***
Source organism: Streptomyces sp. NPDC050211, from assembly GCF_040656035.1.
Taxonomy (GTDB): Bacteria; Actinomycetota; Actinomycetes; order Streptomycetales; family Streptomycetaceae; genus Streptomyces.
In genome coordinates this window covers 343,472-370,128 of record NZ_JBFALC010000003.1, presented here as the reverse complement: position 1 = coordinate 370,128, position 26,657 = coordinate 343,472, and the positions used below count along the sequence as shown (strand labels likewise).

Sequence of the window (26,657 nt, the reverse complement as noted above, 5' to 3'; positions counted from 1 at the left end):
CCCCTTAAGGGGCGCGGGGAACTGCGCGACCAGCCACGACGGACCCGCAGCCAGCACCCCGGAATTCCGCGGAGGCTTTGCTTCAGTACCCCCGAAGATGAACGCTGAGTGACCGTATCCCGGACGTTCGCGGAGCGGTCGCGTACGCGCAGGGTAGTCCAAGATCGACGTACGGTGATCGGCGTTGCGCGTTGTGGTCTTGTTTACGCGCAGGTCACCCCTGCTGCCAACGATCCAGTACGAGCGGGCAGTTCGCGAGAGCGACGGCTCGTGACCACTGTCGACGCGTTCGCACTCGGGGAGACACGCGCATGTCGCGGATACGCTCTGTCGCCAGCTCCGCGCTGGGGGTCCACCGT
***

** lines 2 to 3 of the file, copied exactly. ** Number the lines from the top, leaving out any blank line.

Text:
Taxonomy (GTDB): Bacteria; Actinomycetota; Actinomycetes; order Streptomycetales; family Streptomycetaceae; genus Streptomyces.
In genome coordinates this window covers 343,472-370,128 of record NZ_JBFALC010000003.1, presented here as the reverse complement: position 1 = coordinate 370,128, position 26,657 = coordinate 343,472, and the positions used below count along the sequence as shown (strand labels likewise).